FDA Approves Nexavar for Advanced Thyroid Cancer
Article date: November 26, 2013
The US Food and Drug Administration (FDA) has approved Nexavar (sorafenib) to treat some people with advanced thyroid cancer. The drug was already on the market for treating some types of kidney cancer and liver cancer. The new approval is for treating differentiated thyroid cancer – the most common type – that has come back after treatment or that has spread to other parts of the body (metastasized), and is no longer responding to radioactive iodine treatment.
Thyroid cancer starts in the thyroid gland, which is located in the front part of the neck. Nexavar is a targeted therapy that can help stop the growth of cancer cells by interfering with signals that encourage them to grow. Nexavar qualified for faster review under the FDA’s priority review program for drugs that may offer a significant improvement in safety or effectiveness of the treatment, prevention, or diagnosis of a serious condition. The drug also received orphan-product designation by the FDA because it is intended to treat a rare disease or condition.
“Differentiated thyroid cancer can be challenging to treat, especially when unresponsive to conventional therapies,” said Richard Pazdur, MD, director of the Office of Hematology and Oncology Products in the FDA’s Center for Drug Evaluation and Research, in a prepared statement. “Today’s approval demonstrates the FDA’s commitment to expediting the availability of treatment options for patients with difficult-to-treat diseases.”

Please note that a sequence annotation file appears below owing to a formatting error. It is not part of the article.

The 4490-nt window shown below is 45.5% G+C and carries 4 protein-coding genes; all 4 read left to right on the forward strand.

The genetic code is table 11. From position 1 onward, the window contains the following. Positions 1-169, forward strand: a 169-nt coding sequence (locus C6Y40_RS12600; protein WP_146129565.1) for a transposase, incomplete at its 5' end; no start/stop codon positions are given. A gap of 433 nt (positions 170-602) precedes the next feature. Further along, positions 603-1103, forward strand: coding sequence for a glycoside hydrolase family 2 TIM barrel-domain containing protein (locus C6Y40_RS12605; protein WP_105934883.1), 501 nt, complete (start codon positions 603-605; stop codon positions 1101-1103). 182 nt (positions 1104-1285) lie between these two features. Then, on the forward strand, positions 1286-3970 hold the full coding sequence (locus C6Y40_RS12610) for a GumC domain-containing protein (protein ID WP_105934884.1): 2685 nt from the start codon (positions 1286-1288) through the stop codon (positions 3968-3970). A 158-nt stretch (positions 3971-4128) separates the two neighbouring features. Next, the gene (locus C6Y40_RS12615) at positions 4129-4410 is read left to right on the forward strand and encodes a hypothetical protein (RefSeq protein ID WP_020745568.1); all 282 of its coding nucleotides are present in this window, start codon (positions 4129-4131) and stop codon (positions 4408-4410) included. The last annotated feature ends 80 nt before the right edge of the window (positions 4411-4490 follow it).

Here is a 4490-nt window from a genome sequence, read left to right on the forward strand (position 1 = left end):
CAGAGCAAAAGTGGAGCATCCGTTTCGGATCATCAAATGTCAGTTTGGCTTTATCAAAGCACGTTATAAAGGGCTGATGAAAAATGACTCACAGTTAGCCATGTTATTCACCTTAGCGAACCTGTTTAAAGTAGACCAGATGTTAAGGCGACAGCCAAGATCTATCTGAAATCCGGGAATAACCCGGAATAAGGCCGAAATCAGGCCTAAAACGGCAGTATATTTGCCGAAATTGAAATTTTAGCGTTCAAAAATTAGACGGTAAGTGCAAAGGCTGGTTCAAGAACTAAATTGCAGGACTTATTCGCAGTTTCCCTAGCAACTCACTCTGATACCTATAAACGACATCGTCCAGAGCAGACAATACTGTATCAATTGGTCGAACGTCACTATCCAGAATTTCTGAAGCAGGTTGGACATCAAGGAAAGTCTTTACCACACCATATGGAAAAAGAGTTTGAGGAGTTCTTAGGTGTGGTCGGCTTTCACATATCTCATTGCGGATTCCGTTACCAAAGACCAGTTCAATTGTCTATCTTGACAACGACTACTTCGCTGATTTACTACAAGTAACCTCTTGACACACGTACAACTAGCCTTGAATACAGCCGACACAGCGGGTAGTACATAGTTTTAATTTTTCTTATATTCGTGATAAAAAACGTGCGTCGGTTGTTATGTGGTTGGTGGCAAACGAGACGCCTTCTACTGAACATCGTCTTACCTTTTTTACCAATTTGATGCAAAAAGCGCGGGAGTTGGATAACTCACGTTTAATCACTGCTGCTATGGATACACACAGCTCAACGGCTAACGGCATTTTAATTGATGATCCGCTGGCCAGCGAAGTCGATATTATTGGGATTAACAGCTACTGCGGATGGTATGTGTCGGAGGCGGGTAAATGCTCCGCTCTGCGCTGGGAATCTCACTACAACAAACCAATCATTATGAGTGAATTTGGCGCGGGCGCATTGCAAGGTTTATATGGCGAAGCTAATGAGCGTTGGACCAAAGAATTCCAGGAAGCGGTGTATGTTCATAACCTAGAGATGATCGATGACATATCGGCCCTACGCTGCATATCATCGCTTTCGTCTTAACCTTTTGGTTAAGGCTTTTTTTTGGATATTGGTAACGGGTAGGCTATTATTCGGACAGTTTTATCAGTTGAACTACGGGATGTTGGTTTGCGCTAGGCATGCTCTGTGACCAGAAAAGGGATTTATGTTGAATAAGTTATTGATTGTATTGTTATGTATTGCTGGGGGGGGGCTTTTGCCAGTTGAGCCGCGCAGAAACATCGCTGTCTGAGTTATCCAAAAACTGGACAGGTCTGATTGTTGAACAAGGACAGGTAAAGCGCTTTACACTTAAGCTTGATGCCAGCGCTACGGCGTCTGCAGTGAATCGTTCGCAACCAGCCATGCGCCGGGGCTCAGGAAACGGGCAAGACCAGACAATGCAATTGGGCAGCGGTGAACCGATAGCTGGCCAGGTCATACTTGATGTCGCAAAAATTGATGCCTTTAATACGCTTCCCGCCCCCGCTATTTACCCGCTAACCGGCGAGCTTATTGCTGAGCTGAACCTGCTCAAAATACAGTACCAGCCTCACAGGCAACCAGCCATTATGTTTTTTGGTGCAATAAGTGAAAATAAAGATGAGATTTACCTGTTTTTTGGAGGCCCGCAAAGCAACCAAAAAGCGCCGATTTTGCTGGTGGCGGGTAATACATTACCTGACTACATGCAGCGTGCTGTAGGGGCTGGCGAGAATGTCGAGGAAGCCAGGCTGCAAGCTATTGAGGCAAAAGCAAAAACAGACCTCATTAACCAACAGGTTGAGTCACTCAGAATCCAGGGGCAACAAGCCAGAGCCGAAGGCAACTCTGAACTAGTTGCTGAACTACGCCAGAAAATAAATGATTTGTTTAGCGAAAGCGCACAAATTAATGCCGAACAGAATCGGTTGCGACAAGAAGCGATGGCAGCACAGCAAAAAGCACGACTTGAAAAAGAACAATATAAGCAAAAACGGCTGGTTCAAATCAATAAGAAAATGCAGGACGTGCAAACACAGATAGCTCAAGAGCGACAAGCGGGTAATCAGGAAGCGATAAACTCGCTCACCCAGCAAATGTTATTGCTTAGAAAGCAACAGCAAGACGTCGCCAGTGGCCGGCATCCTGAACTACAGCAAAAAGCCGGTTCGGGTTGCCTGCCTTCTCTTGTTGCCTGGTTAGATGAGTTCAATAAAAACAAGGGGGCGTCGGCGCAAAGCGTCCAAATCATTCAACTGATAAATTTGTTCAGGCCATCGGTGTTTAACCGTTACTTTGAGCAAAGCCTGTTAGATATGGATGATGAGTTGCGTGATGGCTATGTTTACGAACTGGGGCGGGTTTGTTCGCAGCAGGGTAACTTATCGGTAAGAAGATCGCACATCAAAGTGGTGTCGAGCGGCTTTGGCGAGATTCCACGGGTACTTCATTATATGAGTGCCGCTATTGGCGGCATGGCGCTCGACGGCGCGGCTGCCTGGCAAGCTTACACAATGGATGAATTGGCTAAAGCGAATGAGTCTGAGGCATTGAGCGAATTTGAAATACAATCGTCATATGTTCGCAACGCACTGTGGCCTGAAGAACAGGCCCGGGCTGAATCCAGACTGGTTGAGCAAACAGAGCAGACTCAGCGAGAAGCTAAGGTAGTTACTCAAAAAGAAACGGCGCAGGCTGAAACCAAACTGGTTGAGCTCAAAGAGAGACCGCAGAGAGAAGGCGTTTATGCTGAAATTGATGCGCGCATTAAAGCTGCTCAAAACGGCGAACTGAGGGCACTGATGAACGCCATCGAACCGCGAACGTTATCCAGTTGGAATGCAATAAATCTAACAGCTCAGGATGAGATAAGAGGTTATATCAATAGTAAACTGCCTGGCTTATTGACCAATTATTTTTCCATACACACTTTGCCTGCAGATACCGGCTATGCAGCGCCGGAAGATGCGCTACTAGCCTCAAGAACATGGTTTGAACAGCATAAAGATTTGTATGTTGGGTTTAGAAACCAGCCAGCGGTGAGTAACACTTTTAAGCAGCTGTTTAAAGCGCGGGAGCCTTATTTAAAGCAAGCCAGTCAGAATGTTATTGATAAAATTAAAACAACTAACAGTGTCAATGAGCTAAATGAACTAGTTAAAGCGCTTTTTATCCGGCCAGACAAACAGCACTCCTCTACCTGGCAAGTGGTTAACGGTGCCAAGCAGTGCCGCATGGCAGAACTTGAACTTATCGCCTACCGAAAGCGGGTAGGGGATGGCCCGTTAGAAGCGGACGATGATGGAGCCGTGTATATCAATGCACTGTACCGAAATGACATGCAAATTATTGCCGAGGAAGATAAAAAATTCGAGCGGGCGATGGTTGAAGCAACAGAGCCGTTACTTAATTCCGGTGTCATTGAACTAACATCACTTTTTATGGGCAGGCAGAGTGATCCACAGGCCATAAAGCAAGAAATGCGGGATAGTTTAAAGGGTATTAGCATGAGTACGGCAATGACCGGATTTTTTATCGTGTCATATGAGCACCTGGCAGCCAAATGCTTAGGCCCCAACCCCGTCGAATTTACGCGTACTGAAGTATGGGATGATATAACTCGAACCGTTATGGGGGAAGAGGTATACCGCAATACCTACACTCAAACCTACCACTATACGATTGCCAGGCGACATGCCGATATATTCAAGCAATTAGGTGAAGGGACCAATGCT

The FDA based its approval on a clinical study involving 417 people with advanced, differentiated thyroid cancer that was not responding to radioactive iodine treatment. Nexavar increased the length of time patients lived without the cancer growing by 41%. Half the people who received Nexavar lived without the cancer growing for at least 10.8 months compared to at least 5.8 months for those who received a placebo.
The most common side effects for Nexavar were diarrhea, fatigue, infection, hair loss, skin problems on the hands and feet, rash, weight loss, decreased appetite, nausea, gastrointestinal and abdominal pains, and high blood pressure. Thyroid stimulating hormone is more likely to become elevated while on treatment with Nexavar, requiring adjustment of thyroid hormone therapy.
Nexavar is co-marketed by Bayer HealthCare Pharmaceuticals Inc. and Onyx Pharmaceuticals.
Reviewed by: Members of the ACS Medical Content Staff
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